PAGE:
Occam's razor or second-order thinking. The spread between return on invested capital (or ROIC) and weighted average cost of capital (or WACC) is generally thought to indicate whether a business possesses a competitive advantage or if a business is protected by an economic moat (e.g., here).
The last decade of history of ROIC vs. WACC for the company is illustrated in Fig. 9. The prima facie interpretation would be the wide moat that used to be, prior to 2016, appears to have disappeared.
- There is an element of truth to that simplistic opinion because it is true that the Brazilian segment acquired in 2016, which now accounts for a quarter of the consolidated top line, does not have much a moat to speak of, as has been discussed above, thus diluting the competitive advantage that company once had.
Fig. 9. The evolution of ROIC vs. WACC for Compass Minerals, with the historical risk-free rate of return and implied equity risk premium from here. A sensitivity analysis suggests the higher than usual WACC in 2018 is mostly a result of the increase in beta during that year. Source: Laurentian Research.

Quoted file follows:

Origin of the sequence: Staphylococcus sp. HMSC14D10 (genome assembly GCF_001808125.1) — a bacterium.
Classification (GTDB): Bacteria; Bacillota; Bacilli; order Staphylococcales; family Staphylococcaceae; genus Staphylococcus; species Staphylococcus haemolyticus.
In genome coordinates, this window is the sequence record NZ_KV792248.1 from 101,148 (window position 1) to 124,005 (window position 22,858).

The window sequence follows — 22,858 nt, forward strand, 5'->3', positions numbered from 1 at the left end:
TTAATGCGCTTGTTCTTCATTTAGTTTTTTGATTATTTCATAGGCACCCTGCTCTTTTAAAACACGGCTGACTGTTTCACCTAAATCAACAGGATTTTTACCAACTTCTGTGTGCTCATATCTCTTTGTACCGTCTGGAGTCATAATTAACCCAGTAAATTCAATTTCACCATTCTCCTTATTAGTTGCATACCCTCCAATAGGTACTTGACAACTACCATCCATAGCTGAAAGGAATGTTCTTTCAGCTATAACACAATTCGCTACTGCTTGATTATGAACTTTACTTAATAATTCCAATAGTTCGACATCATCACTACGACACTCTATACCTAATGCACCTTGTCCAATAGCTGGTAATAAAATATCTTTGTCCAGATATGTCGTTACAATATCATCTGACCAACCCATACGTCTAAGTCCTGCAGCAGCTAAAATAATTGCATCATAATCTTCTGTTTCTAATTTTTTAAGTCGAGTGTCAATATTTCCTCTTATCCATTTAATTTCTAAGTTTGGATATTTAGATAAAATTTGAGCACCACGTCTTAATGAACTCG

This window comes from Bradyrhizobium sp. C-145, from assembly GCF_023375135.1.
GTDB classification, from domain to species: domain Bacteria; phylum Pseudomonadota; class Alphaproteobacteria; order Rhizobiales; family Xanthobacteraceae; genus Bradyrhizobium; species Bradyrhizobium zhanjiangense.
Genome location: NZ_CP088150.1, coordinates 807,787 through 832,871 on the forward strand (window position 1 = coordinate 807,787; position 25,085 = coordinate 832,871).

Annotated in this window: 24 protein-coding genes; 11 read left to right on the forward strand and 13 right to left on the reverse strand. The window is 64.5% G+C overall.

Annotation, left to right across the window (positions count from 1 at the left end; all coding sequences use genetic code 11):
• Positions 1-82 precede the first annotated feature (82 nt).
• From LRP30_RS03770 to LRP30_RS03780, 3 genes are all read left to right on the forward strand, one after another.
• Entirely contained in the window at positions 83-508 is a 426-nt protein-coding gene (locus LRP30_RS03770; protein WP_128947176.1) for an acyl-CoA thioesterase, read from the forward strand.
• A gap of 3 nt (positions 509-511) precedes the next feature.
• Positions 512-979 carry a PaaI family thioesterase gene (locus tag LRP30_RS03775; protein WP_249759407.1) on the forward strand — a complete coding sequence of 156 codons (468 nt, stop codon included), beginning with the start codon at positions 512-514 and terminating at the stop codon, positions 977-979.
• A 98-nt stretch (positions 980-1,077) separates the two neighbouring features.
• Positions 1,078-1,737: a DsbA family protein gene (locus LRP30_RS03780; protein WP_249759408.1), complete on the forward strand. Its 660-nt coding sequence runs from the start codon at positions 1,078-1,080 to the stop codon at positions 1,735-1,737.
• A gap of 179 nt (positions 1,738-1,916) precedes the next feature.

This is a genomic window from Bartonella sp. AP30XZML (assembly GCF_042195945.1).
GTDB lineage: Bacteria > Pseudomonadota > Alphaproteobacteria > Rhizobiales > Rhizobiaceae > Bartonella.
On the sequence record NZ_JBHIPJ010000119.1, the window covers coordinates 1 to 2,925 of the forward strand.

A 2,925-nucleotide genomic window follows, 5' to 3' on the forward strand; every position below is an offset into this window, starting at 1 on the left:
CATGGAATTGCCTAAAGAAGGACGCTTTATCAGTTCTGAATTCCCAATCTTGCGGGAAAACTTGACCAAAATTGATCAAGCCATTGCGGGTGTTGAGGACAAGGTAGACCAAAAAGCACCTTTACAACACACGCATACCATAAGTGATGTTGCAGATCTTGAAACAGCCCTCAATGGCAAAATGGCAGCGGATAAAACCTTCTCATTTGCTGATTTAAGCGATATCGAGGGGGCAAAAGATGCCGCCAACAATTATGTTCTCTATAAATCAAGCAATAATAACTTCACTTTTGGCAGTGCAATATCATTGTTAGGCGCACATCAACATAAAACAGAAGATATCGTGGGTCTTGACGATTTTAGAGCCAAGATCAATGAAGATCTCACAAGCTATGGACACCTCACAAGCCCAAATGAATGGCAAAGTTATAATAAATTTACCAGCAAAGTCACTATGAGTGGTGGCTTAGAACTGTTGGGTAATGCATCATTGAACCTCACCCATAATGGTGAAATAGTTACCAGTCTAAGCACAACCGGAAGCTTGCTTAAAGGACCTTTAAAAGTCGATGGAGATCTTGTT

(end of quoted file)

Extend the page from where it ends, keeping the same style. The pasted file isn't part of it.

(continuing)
However, that superficial explanation appears to have failed to take into consideration certain unusual characteristics of the company.
- Firstly, a natural resources company, once in a while, has to invest a large sum of capital in a long-lead-time project to modernize its facilities or compensate for depleting resource, which typically ruins its balance sheet and disrupts its operations; only after a period of time will efficiency gain become apparent and ROIC recover. In the case of Compass, it started a major investment campaign in 2014 to overhaul the machinery at Goderich, expand the facility at Ogden, and acquire Produquímica in Brazil. These capital-intensive projects have indeed led to heavy indebtedness and caused various operational issues. The management, however, stated that it would bring down the debt leverage now that the Produquímica integration is complete, margins are improving and free cash flow is increasing.